According to Dobni, innovation is important because it allows companies to create substantive customer value within a highly competitive environment. In fact, he asserts that innovative organizations wield innovation to take advantage of opportunities when they arise and outpace their competitors in the process. Dobni writes that innovative organizations share 4 common characteristics:

  1. Employees recognize that innovation is a group effort
  2. The organizational cultures are marked by creativity, excitement, and desire to succeed.
  3. Competition drives companies to learn and do more.
  4. Organizations purposely weave innovation into their daily operations.

If you don’t recognize these characteristics in your own library, you’re not alone. Dobni cites research that finds that many organizations want to be innovative, but very few report that they have achieved that status.

Dobni’s innovation model has 3 main components: 1. Context – What management does to support innovation; 2. Culture – Employees’ collective thoughts and actions; and 3. Execution – Making innovation happen. Each component has sub-parts, but for simplicity’s sake, I will outline the major points from each category.

Context

Organizations must be willing and able to make substantial, fundamental changes to their cultures and operations. Without a commitment to do so from the top down, innovation has little chance of taking root. In fact, Dobni states the organizations may have to change up to half of their current processes to promote innovation. Furthermore, organizations have to be able to grab hold of emergent opportunities and be on the lookout for those opportunities at all times. Doing so is extremely difficult to achieve since a company is, in effect, allocating resources for actions that have yet to be defined, which entails a great deal of risk. Finally, organizations must be learning organizations. Organizations must provide educational opportunities, including education about innovation, for employees and also learn from employees.

Culture

In order to achieve and maintain an innovative organization, all employees must participate, not just a few “creative-types.” Also, employees who share common goals should generate and share useful information with one another, such as information about competitors and customers. Lastly, employees should be prompted to seek opportunities by exploring previously un-explored areas. Dobni refers to this criteria as “cluster enactment,” whereby employees study relevant business clusters (emerging technology, the industry, competitors, etc.) and are encouraged to go beyond those clusters or into new clusters.

Execution

This is where the rubber meets the road and where strategy is applied. One important element of execution is empowerment. Employees should feel empowered to make independent choices with the confidence that they have the capabilities to do so. Second, is risk-taking. As Dobni states, “[B]eing innovative involves a heightened risk propensity and it is inevitable that there will be false starts and failed attempts. The very essence of innovation is to get employees to think differently, to become adventurous, and to take managed risks…Tradition, however, is the crutch holding many organisations back” (175-176). Importantly, employees must be permitted to learn from failed attempts. Also important, successful, innovative organizations are those that can continually realign themselves with the competitive environment.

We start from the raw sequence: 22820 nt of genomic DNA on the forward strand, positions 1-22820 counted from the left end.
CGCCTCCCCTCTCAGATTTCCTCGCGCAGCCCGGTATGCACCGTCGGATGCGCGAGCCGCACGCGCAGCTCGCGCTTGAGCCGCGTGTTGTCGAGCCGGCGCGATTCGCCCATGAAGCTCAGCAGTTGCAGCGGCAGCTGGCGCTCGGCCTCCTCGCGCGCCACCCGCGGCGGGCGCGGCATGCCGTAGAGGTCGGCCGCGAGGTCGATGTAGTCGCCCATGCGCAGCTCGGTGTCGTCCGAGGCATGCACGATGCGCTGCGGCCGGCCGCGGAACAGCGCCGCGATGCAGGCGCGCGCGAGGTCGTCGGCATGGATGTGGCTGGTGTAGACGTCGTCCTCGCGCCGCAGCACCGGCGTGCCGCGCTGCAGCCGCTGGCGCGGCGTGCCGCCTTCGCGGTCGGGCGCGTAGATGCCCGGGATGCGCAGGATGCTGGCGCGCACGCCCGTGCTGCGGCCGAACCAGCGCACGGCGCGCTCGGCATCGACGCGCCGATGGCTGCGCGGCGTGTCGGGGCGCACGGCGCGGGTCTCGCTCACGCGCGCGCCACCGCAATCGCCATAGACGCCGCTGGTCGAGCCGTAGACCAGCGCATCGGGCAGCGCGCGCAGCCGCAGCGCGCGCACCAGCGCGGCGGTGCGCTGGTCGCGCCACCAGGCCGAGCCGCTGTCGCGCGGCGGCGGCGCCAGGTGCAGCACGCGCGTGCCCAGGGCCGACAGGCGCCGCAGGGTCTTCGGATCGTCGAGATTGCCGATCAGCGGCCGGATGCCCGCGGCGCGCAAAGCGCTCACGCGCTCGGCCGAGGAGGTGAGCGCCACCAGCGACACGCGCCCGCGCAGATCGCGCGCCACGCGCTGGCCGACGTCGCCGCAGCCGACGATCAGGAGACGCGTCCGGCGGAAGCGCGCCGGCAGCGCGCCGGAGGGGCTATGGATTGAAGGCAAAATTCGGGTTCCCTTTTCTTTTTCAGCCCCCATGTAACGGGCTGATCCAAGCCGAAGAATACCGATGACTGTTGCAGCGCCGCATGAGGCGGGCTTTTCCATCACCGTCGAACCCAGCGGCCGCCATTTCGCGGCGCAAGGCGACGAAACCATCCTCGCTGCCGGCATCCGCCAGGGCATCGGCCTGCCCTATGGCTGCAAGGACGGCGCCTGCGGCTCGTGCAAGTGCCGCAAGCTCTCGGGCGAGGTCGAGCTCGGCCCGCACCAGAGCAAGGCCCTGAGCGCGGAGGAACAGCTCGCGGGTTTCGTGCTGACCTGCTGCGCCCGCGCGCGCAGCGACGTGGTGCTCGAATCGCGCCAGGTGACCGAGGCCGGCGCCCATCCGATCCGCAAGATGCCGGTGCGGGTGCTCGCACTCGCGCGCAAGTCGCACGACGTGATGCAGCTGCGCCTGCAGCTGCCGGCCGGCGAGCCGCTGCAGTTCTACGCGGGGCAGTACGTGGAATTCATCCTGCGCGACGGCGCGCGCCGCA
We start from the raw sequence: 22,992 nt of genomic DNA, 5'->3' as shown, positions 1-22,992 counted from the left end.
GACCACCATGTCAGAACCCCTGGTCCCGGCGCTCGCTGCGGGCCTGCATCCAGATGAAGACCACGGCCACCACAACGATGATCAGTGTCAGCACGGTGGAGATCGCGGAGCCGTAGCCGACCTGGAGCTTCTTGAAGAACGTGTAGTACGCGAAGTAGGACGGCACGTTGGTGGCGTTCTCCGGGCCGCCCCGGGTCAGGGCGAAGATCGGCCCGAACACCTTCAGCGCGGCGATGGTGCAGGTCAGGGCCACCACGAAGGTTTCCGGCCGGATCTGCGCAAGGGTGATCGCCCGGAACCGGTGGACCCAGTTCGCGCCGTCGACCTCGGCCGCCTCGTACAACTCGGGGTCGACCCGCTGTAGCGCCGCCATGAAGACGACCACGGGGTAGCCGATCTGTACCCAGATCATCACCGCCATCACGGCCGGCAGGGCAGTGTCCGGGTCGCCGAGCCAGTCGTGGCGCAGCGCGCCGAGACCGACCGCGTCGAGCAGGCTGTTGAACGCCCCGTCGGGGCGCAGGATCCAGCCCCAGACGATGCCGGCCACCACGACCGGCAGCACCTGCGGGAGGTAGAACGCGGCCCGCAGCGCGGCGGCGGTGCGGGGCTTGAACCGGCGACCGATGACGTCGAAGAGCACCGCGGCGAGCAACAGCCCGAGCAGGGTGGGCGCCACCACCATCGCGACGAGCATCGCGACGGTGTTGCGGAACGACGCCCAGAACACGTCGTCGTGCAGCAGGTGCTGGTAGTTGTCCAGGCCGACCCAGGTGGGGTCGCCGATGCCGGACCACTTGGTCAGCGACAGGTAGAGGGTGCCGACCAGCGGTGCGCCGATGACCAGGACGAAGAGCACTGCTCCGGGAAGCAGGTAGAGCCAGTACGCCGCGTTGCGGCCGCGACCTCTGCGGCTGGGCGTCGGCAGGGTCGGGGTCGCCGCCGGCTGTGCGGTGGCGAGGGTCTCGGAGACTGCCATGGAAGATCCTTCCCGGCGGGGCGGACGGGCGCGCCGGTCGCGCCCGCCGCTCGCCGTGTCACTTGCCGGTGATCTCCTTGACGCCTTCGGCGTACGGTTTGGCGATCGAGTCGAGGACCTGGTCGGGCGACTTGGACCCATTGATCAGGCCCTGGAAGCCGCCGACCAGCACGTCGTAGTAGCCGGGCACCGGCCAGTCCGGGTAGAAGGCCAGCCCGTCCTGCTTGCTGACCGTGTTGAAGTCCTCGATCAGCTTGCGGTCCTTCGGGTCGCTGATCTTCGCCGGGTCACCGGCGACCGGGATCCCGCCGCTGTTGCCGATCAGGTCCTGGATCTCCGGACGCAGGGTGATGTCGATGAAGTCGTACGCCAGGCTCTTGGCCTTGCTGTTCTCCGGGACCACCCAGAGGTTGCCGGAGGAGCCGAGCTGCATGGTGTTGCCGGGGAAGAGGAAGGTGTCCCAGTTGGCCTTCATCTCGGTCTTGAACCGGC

Granted, Dobni’s research pertains to an industry outside of our own, but I certainly detected commonalities between the two and believe it’s not unreasonable to adopt some of these ideas. What’s perhaps most striking to me in this article is the relationship between innovation and competition. In this piece, competition is something to be embraced to advance one’s own organization. We cannot always predict how the competitive environment will shape up, however, and so it is imperative that libraries allow themselves some latitude in terms for their short- and long-term plans. Perhaps more important than reaching Goal X is creating a culture that is responsive to the environment it’s part of and has the tools to respond appropriately in order to create real value for patrons. Librarians, as I see it, should make it a point to seek out competition even before it finds us, which will help make us sharper and more relevant to our user communities.

Please share your thoughts on this piece if you have an opportunity to read it.

Designing Your Objectives – Part One

One way to design a better library, or at least the services the library provides, is to start with clear, well-thought out and well-written objectives. I think we tend to overlook the value of developing objectives at the start of our projects. Perhaps we are often in too much of a hurry to try something new or to roll out a new service to take the time to thoughtfully design the objectives. Certainly, without objectives determing what is to be assessed or evaluated will be a more difficult task. How can you evaluate a program or service if you are unable to assess if the original objectives were acheived?